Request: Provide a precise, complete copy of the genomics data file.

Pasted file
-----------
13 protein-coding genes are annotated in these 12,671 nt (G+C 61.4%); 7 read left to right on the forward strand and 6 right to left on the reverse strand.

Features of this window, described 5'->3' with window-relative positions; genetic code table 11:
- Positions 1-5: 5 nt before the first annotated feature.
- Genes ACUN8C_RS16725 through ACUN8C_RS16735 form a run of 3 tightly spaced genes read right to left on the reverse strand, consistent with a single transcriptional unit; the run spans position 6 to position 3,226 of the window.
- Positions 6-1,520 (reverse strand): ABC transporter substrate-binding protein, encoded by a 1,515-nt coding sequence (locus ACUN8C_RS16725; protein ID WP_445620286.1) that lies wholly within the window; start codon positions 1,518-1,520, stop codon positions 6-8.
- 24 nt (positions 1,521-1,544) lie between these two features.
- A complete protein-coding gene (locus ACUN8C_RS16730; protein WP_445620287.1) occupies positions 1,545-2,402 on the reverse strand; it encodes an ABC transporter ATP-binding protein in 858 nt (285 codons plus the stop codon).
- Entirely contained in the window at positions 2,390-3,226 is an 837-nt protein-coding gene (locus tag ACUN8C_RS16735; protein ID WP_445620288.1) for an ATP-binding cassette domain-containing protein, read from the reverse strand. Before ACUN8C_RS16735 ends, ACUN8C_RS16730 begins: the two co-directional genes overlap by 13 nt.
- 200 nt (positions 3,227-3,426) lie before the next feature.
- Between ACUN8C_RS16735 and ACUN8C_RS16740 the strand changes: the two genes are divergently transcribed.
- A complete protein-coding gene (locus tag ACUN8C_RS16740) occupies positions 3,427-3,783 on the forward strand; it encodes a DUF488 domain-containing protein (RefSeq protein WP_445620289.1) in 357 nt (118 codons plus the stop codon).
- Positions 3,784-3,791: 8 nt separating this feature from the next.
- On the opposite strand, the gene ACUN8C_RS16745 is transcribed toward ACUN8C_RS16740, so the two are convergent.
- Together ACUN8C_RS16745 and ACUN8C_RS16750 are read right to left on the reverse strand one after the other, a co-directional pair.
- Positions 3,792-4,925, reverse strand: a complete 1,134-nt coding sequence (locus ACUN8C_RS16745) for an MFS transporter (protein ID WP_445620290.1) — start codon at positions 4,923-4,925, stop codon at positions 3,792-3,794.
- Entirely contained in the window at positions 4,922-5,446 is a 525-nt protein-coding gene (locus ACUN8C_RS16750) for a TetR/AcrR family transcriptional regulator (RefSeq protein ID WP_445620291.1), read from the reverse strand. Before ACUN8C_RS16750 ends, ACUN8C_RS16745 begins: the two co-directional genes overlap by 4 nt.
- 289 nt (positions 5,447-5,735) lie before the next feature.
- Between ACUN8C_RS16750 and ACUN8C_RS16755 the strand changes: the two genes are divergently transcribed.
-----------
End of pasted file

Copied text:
13 protein-coding genes are annotated in these 12,671 nt (G+C 61.4%); 7 read left to right on the forward strand and 6 right to left on the reverse strand.

Features of this window, described 5'->3' with window-relative positions; genetic code table 11:
- Positions 1-5: 5 nt before the first annotated feature.
- Genes ACUN8C_RS16725 through ACUN8C_RS16735 form a run of 3 tightly spaced genes read right to left on the reverse strand, consistent with a single transcriptional unit; the run spans position 6 to position 3,226 of the window.
- Positions 6-1,520 (reverse strand): ABC transporter substrate-binding protein, encoded by a 1,515-nt coding sequence (locus ACUN8C_RS16725; protein ID WP_445620286.1) that lies wholly within the window; start codon positions 1,518-1,520, stop codon positions 6-8.
- 24 nt (positions 1,521-1,544) lie between these two features.
- A complete protein-coding gene (locus ACUN8C_RS16730; protein WP_445620287.1) occupies positions 1,545-2,402 on the reverse strand; it encodes an ABC transporter ATP-binding protein in 858 nt (285 codons plus the stop codon).
- Entirely contained in the window at positions 2,390-3,226 is an 837-nt protein-coding gene (locus tag ACUN8C_RS16735; protein ID WP_445620288.1) for an ATP-binding cassette domain-containing protein, read from the reverse strand. Before ACUN8C_RS16735 ends, ACUN8C_RS16730 begins: the two co-directional genes overlap by 13 nt.
- 200 nt (positions 3,227-3,426) lie before the next feature.
- Between ACUN8C_RS16735 and ACUN8C_RS16740 the strand changes: the two genes are divergently transcribed.
- A complete protein-coding gene (locus tag ACUN8C_RS16740) occupies positions 3,427-3,783 on the forward strand; it encodes a DUF488 domain-containing protein (RefSeq protein WP_445620289.1) in 357 nt (118 codons plus the stop codon).
- Positions 3,784-3,791: 8 nt separating this feature from the next.
- On the opposite strand, the gene ACUN8C_RS16745 is transcribed toward ACUN8C_RS16740, so the two are convergent.
- Together ACUN8C_RS16745 and ACUN8C_RS16750 are read right to left on the reverse strand one after the other, a co-directional pair.
- Positions 3,792-4,925, reverse strand: a complete 1,134-nt coding sequence (locus ACUN8C_RS16745) for an MFS transporter (protein ID WP_445620290.1) — start codon at positions 4,923-4,925, stop codon at positions 3,792-3,794.
- Entirely contained in the window at positions 4,922-5,446 is a 525-nt protein-coding gene (locus ACUN8C_RS16750) for a TetR/AcrR family transcriptional regulator (RefSeq protein ID WP_445620291.1), read from the reverse strand. Before ACUN8C_RS16750 ends, ACUN8C_RS16745 begins: the two co-directional genes overlap by 4 nt.
- 289 nt (positions 5,447-5,735) lie before the next feature.
- Between ACUN8C_RS16750 and ACUN8C_RS16755 the strand changes: the two genes are divergently transcribed.